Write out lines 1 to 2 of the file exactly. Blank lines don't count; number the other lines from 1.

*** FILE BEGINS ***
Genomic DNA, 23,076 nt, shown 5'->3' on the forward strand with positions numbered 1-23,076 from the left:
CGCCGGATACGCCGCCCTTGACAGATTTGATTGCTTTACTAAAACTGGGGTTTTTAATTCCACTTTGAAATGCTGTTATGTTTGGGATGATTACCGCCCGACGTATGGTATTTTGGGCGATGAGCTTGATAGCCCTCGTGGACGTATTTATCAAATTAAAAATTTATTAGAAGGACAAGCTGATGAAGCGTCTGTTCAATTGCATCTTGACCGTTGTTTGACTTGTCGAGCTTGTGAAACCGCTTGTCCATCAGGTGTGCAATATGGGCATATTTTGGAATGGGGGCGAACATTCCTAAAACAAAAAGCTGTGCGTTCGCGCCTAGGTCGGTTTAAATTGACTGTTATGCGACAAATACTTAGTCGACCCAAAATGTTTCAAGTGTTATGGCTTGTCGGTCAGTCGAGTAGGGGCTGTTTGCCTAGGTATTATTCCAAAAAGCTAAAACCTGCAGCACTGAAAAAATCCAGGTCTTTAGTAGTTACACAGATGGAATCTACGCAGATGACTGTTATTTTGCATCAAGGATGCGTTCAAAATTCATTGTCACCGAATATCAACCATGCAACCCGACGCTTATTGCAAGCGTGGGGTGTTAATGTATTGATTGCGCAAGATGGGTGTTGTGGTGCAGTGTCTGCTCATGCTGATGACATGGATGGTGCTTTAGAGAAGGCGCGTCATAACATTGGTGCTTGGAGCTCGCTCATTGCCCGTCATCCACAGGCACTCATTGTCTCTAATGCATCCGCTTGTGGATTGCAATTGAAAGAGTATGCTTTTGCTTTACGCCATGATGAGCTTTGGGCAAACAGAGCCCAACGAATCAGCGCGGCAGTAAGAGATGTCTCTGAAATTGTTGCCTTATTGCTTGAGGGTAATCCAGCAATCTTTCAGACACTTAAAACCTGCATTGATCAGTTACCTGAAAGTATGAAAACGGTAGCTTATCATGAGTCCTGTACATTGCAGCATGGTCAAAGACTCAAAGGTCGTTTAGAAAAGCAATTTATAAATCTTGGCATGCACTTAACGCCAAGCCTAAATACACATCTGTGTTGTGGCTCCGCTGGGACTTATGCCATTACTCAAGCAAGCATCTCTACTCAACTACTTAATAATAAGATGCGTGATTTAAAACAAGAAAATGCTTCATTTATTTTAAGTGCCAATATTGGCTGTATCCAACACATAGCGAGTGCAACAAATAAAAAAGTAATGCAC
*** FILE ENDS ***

Genomic DNA, 23,076 nt, shown 5'->3' on the forward strand with positions numbered 1-23,076 from the left:
CGCCGGATACGCCGCCCTTGACAGATTTGATTGCTTTACTAAAACTGGGGTTTTTAATTCCACTTTGAAATGCTGTTATGTTTGGGATGATTACCGCCCGACGTATGGTATTTTGGGCGATGAGCTTGATAGCCCTCGTGGACGTATTTATCAAATTAAAAATTTATTAGAAGGACAAGCTGATGAAGCGTCTGTTCAATTGCATCTTGACCGTTGTTTGACTTGTCGAGCTTGTGAAACCGCTTGTCCATCAGGTGTGCAATATGGGCATATTTTGGAATGGGGGCGAACATTCCTAAAACAAAAAGCTGTGCGTTCGCGCCTAGGTCGGTTTAAATTGACTGTTATGCGACAAATACTTAGTCGACCCAAAATGTTTCAAGTGTTATGGCTTGTCGGTCAGTCGAGTAGGGGCTGTTTGCCTAGGTATTATTCCAAAAAGCTAAAACCTGCAGCACTGAAAAAATCCAGGTCTTTAGTAGTTACACAGATGGAATCTACGCAGATGACTGTTATTTTGCATCAAGGATGCGTTCAAAATTCATTGTCACCGAATATCAACCATGCAACCCGACGCTTATTGCAAGCGTGGGGTGTTAATGTATTGATTGCGCAAGATGGGTGTTGTGGTGCAGTGTCTGCTCATGCTGATGACATGGATGGTGCTTTAGAGAAGGCGCGTCATAACATTGGTGCTTGGAGCTCGCTCATTGCCCGTCATCCACAGGCACTCATTGTCTCTAATGCATCCGCTTGTGGATTGCAATTGAAAGAGTATGCTTTTGCTTTACGCCATGATGAGCTTTGGGCAAACAGAGCCCAACGAATCAGCGCGGCAGTAAGAGATGTCTCTGAAATTGTTGCCTTATTGCTTGAGGGTAATCCAGCAATCTTTCAGACACTTAAAACCTGCATTGATCAGTTACCTGAAAGTATGAAAACGGTAGCTTATCATGAGTCCTGTACATTGCAGCATGGTCAAAGACTCAAAGGTCGTTTAGAAAAGCAATTTATAAATCTTGGCATGCACTTAACGCCAAGCCTAAATACACATCTGTGTTGTGGCTCCGCTGGGACTTATGCCATTACTCAAGCAAGCATCTCTACTCAACTACTTAATAATAAGATGCGTGATTTAAAACAAGAAAATGCTTCATTTATTTTAAGTGCCAATATTGGCTGTATCCAACACATAGCGAGTGCAACAAATAAAAAAGTAATGCAC